Altintas, Tugba; Gunes, Ali; Sayan, Hamiyet
Peer learning or, as commonly expressed, peer-assisted learning (PAL) involves school students who actively assist others to learn and in turn benefit from an effective learning environment. This research was designed to support students in becoming more autonomous in their learning, help them enhance their confidence level in tackling computer…
Lang, Tobias; Flachsenberg, Florian; von Luxburg, Ulrike; Rarey, Matthias
A common task in the hit-to-lead process is classifying sets of compounds into multiple, usually structural classes, which build the groundwork for subsequent SAR studies. Machine learning techniques can be used to automate this process by learning classification models from training compounds of each class. Gathering class information for compounds can be cost-intensive as the required data needs to be provided by human experts or experiments. This paper studies whether active machine learning can be used to reduce the required number of training compounds. Active learning is a machine learning method which processes class label data in an iterative fashion. It has gained much attention in a broad range of application areas. In this paper, an active learning method for multiclass compound classification is proposed. This method selects informative training compounds so as to optimally support the learning progress. The combination with human feedback leads to a semiautomated interactive multiclass classification procedure. This method was investigated empirically on 15 compound classification tasks containing 86-2870 compounds in 3-38 classes. The empirical results show that active learning can solve these classification tasks using 10-80% of the data which would be necessary for standard learning techniques.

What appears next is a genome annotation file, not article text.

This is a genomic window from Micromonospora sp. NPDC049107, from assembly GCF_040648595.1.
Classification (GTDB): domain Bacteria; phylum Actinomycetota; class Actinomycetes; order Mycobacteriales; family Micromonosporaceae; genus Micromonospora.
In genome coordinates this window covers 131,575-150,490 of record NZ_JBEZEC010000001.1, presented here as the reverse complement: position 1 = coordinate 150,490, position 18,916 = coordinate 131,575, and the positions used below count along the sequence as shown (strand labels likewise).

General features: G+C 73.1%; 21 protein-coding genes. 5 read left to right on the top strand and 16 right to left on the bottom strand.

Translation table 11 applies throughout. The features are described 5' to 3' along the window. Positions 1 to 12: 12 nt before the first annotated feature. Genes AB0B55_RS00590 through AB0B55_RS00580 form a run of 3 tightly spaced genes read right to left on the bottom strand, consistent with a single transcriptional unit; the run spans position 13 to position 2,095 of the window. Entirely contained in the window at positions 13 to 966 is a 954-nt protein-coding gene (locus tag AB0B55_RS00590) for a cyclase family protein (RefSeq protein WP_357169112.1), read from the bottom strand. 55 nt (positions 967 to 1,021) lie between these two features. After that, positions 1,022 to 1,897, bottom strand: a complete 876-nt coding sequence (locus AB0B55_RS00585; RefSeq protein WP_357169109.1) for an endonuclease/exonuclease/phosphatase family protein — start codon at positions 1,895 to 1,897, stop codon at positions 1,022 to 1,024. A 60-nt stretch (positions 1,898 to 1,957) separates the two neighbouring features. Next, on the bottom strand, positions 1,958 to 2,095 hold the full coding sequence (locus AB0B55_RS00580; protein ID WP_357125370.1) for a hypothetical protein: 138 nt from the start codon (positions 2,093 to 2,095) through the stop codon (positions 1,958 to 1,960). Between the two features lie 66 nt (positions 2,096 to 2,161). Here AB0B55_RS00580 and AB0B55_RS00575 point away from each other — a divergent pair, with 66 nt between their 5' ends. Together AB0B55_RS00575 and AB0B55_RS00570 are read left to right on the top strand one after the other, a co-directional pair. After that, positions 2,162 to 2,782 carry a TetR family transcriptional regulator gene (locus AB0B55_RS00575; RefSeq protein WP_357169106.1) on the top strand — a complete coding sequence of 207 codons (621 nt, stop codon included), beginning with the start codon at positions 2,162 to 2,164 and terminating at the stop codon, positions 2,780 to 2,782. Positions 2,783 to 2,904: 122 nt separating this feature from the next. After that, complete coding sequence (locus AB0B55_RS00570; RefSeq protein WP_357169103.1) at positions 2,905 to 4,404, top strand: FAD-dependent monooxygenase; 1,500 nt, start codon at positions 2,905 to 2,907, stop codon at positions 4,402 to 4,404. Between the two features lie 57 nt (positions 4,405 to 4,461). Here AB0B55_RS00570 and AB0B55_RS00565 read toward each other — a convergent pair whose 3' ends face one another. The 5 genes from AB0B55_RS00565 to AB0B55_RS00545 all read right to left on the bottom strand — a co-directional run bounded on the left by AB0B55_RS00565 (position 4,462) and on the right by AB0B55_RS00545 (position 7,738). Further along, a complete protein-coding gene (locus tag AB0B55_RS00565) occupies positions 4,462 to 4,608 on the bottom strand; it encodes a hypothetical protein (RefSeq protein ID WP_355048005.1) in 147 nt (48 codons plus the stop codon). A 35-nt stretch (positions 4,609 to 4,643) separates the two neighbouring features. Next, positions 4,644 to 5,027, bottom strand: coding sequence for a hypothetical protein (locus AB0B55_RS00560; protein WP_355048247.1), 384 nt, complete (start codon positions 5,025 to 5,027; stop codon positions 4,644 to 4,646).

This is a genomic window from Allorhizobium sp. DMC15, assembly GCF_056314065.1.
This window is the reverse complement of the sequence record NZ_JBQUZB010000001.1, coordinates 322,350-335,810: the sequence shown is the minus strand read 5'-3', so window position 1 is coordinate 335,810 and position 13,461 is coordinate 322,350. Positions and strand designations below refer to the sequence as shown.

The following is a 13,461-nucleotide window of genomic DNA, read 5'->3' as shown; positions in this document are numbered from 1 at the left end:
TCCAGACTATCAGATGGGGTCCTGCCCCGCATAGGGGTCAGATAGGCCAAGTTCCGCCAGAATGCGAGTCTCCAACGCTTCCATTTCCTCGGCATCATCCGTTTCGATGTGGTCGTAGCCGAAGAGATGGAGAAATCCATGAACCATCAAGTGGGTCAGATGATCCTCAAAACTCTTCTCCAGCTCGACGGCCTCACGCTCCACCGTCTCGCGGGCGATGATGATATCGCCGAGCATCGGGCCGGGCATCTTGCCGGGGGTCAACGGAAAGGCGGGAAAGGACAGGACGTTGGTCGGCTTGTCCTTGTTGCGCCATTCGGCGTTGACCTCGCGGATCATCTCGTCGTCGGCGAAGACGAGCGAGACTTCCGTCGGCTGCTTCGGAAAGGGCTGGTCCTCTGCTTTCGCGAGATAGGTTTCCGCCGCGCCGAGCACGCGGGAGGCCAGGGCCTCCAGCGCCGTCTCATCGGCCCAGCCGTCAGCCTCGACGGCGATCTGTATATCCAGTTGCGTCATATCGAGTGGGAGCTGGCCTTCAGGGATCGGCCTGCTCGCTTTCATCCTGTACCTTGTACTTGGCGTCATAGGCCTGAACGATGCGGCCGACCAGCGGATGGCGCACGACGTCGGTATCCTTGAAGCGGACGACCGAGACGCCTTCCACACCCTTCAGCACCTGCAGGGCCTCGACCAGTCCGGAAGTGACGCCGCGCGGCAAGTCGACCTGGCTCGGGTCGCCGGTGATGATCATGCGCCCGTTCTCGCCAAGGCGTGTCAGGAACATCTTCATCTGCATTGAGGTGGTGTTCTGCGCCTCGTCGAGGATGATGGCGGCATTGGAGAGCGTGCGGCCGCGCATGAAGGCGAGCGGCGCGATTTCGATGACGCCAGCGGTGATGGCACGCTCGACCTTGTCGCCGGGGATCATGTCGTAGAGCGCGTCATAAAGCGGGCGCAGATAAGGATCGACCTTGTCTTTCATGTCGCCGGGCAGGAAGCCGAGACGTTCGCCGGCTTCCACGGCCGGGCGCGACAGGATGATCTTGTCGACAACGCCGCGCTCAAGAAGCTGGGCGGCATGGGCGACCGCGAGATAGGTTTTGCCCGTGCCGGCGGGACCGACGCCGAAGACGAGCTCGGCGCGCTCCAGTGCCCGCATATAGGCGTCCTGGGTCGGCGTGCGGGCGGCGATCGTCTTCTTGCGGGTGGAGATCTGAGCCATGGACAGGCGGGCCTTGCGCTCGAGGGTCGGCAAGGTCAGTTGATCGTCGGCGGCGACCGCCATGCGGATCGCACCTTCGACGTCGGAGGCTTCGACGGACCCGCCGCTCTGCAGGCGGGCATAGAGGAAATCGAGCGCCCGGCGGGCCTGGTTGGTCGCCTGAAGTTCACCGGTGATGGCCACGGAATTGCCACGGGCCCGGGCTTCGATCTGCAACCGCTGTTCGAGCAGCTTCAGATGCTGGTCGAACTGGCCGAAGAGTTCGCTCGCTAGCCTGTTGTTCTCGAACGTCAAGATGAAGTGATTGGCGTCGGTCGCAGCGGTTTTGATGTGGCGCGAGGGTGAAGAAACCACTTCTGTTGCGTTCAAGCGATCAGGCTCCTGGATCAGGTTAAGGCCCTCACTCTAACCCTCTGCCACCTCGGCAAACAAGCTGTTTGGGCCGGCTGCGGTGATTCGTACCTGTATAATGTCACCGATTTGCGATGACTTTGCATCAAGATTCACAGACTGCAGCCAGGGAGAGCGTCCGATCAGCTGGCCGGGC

Richards, A. J.; Etkina, Eugenia
Kinaesthetic learning activities (KLAs) can be a valuable pedagogical tool for physics instructors. They have been shown to increase engagement, encourage participation and improve learning outcomes. This paper details several KLAs developed at Rutgers University for inclusion in an instructional unit about semiconductors, p-n junctions and solar…
Romanov, Kalle; Nevgi, Anne
The aim of the study was to explore the relationship between degree of participation and learning outcomes in an e-learning course on medical informatics. Overall activity in using course materials and degree of participation in the discussion forums of an online course were studied among 39 medical students. Students were able to utilise the…
Schmidt, Nola A; Brown, Janet M
Acquiring clinical experiences for students is a major challenge for nurse educators. One of the most difficult areas in which to secure clinical experiences is pediatric nursing; yet, nurse educators have a responsibility to create innovative strategies to assure that students have experience with pediatric clients. The purpose of this paper is to describe Girl Scout Badge Day (GSBD), a teaching strategy rooted in service learning. The strategy incorporates the three essential elements that distinguish service learning from other learning: experiential learning, reflection, and reciprocal learning. During this clinical experience, students provide health promotion education to scouts who subsequently earn badge requirements. Students are provided experiential learning as they implement the role of the teacher and reflect on the core values of nursing. In this paper, the specifics of implementing GSBD are presented and lessons learned are discussed. Benefits for students, scouts, troop leaders, and faculty are identified and improvements are suggested.